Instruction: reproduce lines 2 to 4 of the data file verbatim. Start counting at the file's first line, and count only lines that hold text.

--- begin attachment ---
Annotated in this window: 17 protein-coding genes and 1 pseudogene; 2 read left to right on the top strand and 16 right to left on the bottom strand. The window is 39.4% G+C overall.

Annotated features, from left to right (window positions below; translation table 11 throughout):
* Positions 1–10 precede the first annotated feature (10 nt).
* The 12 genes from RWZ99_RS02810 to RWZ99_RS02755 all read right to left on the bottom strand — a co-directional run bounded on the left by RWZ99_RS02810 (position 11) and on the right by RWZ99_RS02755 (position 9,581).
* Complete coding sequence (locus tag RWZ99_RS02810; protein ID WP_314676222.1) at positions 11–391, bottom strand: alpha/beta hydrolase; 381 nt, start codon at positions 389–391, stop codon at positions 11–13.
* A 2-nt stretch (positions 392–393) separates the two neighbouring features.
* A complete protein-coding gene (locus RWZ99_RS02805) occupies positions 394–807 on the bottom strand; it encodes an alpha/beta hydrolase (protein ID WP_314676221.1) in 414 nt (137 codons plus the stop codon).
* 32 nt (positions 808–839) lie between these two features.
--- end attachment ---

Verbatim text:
Annotated features, from left to right (window positions below; translation table 11 throughout):
* Positions 1–10 precede the first annotated feature (10 nt).
* The 12 genes from RWZ99_RS02810 to RWZ99_RS02755 all read right to left on the bottom strand — a co-directional run bounded on the left by RWZ99_RS02810 (position 11) and on the right by RWZ99_RS02755 (position 9,581).